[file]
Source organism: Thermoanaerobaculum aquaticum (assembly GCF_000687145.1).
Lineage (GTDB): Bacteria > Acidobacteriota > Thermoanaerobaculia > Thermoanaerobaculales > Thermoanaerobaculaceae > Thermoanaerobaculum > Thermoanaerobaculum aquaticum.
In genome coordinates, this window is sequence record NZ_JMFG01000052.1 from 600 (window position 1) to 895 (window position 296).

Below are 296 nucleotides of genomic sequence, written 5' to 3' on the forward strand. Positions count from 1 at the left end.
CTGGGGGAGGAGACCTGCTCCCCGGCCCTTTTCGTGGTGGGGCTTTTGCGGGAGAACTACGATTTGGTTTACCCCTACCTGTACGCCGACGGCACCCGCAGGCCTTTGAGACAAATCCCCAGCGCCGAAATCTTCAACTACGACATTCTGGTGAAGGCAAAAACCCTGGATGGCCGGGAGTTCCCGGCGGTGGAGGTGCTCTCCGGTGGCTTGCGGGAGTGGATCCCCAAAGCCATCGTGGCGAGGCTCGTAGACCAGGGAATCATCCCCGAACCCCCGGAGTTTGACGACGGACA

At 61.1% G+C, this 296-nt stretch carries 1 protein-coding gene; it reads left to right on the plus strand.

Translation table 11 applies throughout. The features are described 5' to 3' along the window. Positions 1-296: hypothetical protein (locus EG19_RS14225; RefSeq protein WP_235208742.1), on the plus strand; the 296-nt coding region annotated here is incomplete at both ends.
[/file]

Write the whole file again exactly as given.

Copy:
Source organism: Thermoanaerobaculum aquaticum (assembly GCF_000687145.1).
Lineage (GTDB): Bacteria > Acidobacteriota > Thermoanaerobaculia > Thermoanaerobaculales > Thermoanaerobaculaceae > Thermoanaerobaculum > Thermoanaerobaculum aquaticum.
In genome coordinates, this window is sequence record NZ_JMFG01000052.1 from 600 (window position 1) to 895 (window position 296).

Below are 296 nucleotides of genomic sequence, written 5' to 3' on the forward strand. Positions count from 1 at the left end.
CTGGGGGAGGAGACCTGCTCCCCGGCCCTTTTCGTGGTGGGGCTTTTGCGGGAGAACTACGATTTGGTTTACCCCTACCTGTACGCCGACGGCACCCGCAGGCCTTTGAGACAAATCCCCAGCGCCGAAATCTTCAACTACGACATTCTGGTGAAGGCAAAAACCCTGGATGGCCGGGAGTTCCCGGCGGTGGAGGTGCTCTCCGGTGGCTTGCGGGAGTGGATCCCCAAAGCCATCGTGGCGAGGCTCGTAGACCAGGGAATCATCCCCGAACCCCCGGAGTTTGACGACGGACA

At 61.1% G+C, this 296-nt stretch carries 1 protein-coding gene; it reads left to right on the plus strand.

Translation table 11 applies throughout. The features are described 5' to 3' along the window. Positions 1-296: hypothetical protein (locus EG19_RS14225; RefSeq protein WP_235208742.1), on the plus strand; the 296-nt coding region annotated here is incomplete at both ends.